The majority would accord weight, of varying and indeterminate amount, to the existence of such a conflict in every case where it is present.  The majority’s approach would allow the bare existence of a conflict to enhance the significance of other  factors already considered by reviewing courts,  even if the conflict is not shown to have played any role in the denial of benefits. The end result is to increase the level of scrutiny in every case in which there is a conflict — that is, in many if not most ERISA cases — thereby undermining the deference owed to plan administrators when the plan vests discretion in them.

I would instead consider the conflict of interest on review only where there is evidence that the benefits denial was motivated or affected by the administrator’s conflict.

Chief Justice Roberts, concurring in part, concurring in the judgment, Metro. Life Ins. Co. v. Glenn, 128 S. Ct. 2343 (U.S. 2008) (internal citations omitted) (emphasis added)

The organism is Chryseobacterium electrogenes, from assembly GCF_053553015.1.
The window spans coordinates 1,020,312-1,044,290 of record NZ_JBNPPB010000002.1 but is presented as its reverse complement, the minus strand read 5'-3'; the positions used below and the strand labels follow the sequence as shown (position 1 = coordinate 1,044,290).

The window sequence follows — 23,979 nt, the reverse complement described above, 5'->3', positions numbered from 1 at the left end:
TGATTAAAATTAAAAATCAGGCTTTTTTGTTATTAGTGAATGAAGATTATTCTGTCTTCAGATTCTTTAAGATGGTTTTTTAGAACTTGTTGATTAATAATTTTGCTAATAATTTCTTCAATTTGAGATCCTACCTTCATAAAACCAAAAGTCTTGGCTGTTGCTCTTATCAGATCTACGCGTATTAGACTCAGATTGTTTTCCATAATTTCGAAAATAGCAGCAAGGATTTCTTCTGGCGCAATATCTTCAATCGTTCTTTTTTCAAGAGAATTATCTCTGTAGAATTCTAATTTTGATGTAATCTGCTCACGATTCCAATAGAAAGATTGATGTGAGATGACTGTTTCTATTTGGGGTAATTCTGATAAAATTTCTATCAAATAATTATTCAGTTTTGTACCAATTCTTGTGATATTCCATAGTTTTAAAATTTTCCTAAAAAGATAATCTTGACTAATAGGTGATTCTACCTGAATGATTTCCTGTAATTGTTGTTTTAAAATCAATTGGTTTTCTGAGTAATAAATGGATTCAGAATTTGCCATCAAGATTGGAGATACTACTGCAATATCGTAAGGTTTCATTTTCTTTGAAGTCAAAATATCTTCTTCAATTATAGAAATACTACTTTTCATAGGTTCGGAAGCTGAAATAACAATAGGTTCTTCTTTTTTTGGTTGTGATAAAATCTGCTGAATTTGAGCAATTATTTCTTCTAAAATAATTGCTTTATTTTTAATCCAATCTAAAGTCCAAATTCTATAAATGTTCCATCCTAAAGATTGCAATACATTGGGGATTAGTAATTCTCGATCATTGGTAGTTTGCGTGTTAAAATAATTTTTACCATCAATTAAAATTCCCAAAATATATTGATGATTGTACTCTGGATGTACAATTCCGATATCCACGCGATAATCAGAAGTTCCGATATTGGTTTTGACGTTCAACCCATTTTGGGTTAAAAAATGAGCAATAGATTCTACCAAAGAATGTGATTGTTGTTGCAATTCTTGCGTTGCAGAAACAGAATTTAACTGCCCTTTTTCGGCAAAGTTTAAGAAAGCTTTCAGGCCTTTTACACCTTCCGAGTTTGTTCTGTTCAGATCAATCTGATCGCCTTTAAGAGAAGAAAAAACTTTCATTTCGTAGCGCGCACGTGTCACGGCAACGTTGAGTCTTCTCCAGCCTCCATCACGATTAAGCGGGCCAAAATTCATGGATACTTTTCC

In Champion v. Black & Decker (U.S.) Inc., 550 F.3d 353 (4th Cir. 2008), the Fourth Circuit Court of Appeals recently reinterpreted its views on how a conflict of interest should affect judicial review of a plan fiduciary’s benefits denial.   The Court properly abandoned its sliding scale metaphor and broadened its views on when a conflict exists.

On the other hand, the Court ultimately applied what appears to be an intent test in evaluating the effect of the conflict on the benefits decision.  This approach is that argued for by Chief Justice Roberts and Justice Scalia in their concurring and dissenting opinions, respectively, in Glenn.   As such, it is flawed in view of the broader approach taken by the majority in that case.

Nonetheless, the Scalia-Roberts approach is apparently the law in the Fourth Circuit